“As an educator, I said I have to get involved in this,” she said. “I have to make sure that future generations are able to go to school…” She also said it is essential to empower students to come together and speak out against the cuts to education. “When we don’t come together, it’s easier for (the CSU Trustees) to impose these budget cuts when they know that there’s a voice and there’s people that are against it, hopefully they’ll think twice before they implement these budget cuts,” she said.
In addition, Nichols also said that the group wants to prevent ethnic studies departments from being consolidated together or being taken away entirely.
Flynn of the U-T added that at SDSU, more than 300 people held a rally with student and faculty speakers outside of Scripps Cottage. Tables were also set up to register students to vote. And after the rally, about 50 students walked to Manchester Hall and asked to see SDSU President Elliot Hirshman. When told that he was out of town, they left without incident.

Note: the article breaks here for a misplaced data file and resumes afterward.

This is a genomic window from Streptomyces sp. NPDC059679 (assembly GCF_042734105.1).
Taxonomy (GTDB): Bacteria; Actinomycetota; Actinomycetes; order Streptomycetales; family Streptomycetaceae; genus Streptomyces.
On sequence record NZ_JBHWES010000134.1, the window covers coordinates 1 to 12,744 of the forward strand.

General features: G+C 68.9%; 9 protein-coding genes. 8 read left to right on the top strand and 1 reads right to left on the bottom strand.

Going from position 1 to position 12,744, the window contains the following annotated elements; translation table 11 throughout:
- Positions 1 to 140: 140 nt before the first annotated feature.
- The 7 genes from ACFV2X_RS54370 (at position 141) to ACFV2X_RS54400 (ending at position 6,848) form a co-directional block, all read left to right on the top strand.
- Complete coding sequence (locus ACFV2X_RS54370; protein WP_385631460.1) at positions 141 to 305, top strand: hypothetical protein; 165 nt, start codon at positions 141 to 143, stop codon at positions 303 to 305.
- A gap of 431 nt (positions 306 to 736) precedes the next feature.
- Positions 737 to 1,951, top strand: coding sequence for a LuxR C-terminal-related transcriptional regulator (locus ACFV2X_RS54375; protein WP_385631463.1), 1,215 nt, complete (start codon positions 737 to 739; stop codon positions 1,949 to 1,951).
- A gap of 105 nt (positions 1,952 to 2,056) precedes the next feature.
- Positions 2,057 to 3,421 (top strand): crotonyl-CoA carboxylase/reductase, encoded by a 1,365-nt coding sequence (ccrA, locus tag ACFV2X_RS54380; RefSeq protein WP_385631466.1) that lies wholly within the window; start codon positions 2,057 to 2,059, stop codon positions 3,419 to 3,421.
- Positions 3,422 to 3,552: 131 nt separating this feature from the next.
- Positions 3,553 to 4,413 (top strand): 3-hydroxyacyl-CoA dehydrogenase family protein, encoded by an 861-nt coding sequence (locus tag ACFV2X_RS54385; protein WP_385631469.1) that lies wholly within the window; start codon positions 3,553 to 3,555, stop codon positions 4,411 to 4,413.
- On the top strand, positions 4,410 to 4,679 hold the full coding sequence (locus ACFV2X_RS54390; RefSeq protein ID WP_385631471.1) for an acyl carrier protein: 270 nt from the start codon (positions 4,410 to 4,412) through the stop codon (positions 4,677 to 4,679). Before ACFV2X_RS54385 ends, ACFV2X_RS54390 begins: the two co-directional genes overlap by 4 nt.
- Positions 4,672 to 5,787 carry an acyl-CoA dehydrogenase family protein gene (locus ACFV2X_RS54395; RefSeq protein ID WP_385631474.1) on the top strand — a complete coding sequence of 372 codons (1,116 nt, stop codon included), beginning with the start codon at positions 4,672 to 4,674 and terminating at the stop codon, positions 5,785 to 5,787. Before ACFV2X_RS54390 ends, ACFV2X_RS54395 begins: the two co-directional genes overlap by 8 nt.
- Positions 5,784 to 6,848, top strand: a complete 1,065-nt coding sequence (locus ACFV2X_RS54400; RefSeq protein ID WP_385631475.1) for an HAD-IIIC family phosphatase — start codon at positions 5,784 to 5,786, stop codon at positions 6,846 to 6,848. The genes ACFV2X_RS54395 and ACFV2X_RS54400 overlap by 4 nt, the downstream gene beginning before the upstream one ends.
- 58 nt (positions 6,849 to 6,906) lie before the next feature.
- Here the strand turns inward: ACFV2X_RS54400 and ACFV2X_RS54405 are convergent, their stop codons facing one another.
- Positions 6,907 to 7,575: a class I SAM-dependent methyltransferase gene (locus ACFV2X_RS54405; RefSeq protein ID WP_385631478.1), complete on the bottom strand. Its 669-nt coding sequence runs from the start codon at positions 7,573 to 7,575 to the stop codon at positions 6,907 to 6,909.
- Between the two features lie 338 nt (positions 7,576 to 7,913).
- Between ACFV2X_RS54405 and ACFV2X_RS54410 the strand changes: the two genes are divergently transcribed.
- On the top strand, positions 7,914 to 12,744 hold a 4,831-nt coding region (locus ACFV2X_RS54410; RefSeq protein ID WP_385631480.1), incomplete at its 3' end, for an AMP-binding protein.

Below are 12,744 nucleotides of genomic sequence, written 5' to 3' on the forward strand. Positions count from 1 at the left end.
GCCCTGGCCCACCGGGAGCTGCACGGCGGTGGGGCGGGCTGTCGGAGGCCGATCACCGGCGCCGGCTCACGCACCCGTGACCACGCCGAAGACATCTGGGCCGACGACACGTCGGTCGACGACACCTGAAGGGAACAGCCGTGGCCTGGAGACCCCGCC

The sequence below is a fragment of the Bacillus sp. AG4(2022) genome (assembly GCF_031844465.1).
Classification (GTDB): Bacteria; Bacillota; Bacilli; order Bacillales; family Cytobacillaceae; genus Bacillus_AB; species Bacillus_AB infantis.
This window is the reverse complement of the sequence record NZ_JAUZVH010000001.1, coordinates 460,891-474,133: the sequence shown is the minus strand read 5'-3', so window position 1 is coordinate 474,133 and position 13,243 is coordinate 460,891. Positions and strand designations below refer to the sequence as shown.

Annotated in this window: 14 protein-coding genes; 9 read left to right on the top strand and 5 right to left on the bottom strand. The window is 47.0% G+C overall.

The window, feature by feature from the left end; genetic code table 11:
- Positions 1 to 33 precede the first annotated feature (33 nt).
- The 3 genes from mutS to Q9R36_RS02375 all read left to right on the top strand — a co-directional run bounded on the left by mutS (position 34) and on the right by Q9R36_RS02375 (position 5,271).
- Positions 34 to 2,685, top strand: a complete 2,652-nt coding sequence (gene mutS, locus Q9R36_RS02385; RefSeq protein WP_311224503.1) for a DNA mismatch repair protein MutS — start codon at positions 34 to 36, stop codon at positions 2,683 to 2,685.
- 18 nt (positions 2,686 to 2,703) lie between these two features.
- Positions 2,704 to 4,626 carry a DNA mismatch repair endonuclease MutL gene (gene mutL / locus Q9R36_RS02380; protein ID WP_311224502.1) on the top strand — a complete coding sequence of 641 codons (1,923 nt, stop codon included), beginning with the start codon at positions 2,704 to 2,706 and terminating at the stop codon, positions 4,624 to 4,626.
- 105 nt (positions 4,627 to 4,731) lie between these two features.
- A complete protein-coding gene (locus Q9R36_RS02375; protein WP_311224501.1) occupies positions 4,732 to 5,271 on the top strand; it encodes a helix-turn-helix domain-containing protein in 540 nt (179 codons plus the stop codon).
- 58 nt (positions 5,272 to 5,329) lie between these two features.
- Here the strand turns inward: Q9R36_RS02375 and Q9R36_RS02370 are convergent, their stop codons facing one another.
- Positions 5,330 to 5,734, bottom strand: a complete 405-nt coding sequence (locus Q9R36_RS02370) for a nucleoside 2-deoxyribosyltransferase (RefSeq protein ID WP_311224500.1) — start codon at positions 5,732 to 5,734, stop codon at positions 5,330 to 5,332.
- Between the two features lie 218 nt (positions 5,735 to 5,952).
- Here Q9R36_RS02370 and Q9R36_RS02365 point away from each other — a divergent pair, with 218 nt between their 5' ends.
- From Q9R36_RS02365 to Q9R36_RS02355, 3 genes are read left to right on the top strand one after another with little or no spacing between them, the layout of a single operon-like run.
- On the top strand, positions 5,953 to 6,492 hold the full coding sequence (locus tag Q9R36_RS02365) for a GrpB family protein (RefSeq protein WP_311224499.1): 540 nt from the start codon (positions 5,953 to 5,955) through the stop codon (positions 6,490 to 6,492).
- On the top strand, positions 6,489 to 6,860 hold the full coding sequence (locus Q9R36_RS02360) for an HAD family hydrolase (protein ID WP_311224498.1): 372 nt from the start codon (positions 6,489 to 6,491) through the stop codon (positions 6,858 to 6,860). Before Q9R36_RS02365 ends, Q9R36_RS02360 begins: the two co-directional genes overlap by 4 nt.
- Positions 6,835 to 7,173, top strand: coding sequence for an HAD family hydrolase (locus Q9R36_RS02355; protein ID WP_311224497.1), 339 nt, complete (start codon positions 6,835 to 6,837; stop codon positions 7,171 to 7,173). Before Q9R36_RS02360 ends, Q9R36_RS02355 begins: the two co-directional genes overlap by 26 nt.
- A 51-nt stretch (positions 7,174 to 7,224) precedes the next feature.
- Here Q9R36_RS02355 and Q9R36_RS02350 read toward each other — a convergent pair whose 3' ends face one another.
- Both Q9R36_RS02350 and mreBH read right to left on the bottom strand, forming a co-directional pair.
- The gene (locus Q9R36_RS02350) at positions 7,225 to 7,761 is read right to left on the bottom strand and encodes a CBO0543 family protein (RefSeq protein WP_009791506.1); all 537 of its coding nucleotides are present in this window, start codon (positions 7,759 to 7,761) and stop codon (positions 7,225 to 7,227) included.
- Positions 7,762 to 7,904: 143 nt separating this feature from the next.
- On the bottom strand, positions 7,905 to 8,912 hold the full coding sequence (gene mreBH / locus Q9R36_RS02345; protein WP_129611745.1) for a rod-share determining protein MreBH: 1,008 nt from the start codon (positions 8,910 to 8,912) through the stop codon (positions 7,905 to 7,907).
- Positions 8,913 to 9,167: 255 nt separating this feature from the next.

University of California San Diego
The Public Education Coalition organized an event to “reclaim UCSD” in which students and professors held a walk out and a rally. Cienna Davis, ethnic studies major at UCSD, said in a telephone interview that after the rally, the group marched through campus to the Chancellor’s Complex and occupied the conference room. Davis said there are between 50 and 60 students currently in the conference room, with many planning to stay the night. They are discussing their future plans. According to Nikolai Smith, students are planning to stay the entire week and have put together a list of demands to be met by the UCSD administration by March 8.